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What's so great about compassion?

First off, what's the definition of compassion? According to the Merriam-Webster Dictionary, compassion is a "sympathetic consciousness of others' distress together with a desire to alleviate it."

In other words, you recognize that someone is suffering, and you try to help. And "suffering" doesn't always mean someone is showing outward signs of feeling hurt. EVERY PERSON ON THE PLANET struggles with finding peace and joy and is therefore suffering.

Small acts count as compassion. Here are a few examples of what compassion looks like:

1 - Smiling at a stranger

2 - Giving food to a homeless person

3 - Giving someone the benefit of the doubt

4 - Sending a quick "thinking of you" text message to a friend who is going through a tough time

5 - Having SELF-compassion and not beating yourself up for imperfection

Countless scientific studies indicate that compassion doesn't merely help those who receive the compassion. Practicing compassion makes us happier, healthier and even more attractive. It strengthens relationships, creates communities and fosters world peace.

Visit these links to read more about the power of compassion:

Compassionate Action International:

Charter for Compassion:

The Center for Compassion and Altruism Research and Education (CCARE):

Kristen Neff, Ph.D., Author of Self Compassion:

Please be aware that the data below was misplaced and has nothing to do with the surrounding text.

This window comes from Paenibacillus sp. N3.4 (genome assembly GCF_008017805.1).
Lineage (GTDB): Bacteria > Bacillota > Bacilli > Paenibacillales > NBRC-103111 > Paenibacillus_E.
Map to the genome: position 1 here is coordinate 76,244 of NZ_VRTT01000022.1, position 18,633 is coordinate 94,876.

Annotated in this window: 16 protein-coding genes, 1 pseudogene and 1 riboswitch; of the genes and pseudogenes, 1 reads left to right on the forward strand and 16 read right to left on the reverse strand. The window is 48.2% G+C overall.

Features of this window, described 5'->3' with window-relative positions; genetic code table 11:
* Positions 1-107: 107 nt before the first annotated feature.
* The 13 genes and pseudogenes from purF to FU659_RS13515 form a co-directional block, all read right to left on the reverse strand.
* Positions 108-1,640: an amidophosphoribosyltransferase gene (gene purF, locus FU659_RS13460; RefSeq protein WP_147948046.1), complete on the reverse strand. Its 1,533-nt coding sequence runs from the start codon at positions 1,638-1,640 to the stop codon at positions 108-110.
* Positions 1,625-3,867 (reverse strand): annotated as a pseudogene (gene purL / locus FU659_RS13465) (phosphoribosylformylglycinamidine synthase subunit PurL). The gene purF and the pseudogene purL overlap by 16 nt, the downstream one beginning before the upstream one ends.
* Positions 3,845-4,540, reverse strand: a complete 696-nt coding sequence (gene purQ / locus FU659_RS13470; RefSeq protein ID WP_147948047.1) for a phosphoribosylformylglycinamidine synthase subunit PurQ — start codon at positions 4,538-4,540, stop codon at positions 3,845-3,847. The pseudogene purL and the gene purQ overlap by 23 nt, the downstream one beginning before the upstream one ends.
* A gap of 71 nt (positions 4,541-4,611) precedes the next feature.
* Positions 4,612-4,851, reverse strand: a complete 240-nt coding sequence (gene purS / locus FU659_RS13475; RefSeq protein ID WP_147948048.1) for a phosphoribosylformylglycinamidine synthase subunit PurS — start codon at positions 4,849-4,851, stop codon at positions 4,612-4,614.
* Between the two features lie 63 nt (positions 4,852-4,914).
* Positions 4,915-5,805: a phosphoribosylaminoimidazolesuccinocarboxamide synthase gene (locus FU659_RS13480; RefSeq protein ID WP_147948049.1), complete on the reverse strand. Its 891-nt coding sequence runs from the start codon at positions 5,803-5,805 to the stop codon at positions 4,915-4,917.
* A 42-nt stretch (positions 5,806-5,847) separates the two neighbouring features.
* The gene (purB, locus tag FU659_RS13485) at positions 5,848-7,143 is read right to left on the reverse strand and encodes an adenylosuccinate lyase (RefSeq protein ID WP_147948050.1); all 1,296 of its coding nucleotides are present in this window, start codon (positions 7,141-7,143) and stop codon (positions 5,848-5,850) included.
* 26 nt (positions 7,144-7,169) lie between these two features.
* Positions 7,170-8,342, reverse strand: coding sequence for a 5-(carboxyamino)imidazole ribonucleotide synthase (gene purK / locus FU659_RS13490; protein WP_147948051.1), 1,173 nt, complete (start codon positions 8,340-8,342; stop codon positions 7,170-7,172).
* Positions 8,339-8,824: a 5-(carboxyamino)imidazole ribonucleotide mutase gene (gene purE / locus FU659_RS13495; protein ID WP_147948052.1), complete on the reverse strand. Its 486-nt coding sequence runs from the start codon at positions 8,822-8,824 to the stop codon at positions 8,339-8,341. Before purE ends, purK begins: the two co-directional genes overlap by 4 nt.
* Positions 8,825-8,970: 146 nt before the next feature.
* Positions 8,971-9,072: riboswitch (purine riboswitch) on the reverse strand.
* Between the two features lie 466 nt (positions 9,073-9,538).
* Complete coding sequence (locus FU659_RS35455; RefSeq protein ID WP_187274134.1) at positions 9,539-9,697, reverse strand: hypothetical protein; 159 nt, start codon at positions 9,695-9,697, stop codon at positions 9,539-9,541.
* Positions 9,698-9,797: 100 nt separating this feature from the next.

Greater Good: The Science of a Meaningful Life:

The Compassionate Mind Foundation:

Christopher Germer, PhD Author of The Mindful Path to Self-Compassion:

The story of COMPASSION IT:

In the summer of 2008, COMPASSION IT Founder, Sara Schairer, experienced immense suffering. As a stay-at-home mom to her 18-month-old daughter, Sara's 'picture-perfect' life had suddenly turned upside down. She was faced with an unwanted divorce that left her devastated, depressed, searching for a job...and searching for direction.

Fortunately, Sara stumbled upon an "Ellen" episode that changed her life. Ellen was interviewing Wayne Dyer, and he spoke about compassion and how it could change our world. He said that compassion was the most important lesson to teach our children, and that it could solve the problem of hunger, create world peace, and much, much more.

Sara could not stop thinking about compassion and its power. The words "compassion it" came to her that day, and she knew that she was onto something. Compassion was now a verb...an ACTION. She began using that phrase in her own life and found that when she "compassioned it" during her daily interactions, she had the best outcomes.

It took over three years before Sara felt courageous and motivated enough to start sharing her idea with more than just close friends and family. Once she did, the idea started taking shape. Thanks to the help and brilliant work of many friends and a fellowship through the Social Leadership Academy, COMPASSION IT gained momentum.

To further fuel her fire, Sara was accepted into the year-long Compassion Cultivation Training (CCT) teacher-training program through Stanford University's Center for Compassion and Altruism Research and Education (CCARE). During her training at Stanford, she learned about the science and philosophical perspectives of compassion from leaders in the field. As a certified teacher of CCT, Sara facilitates an eight-week course that was designed by Stanford's CCARE. She currently teaches at the UCSD Center for Mindfulness and will soon begin teaching at Kaiser Permanente in San Diego.

Sara is committed to reaching as many people as possible with this simple two-word message, and she believes that "compassion it" is not just a play on words. It's an action and a choice. 'Compassion it' is a way of life.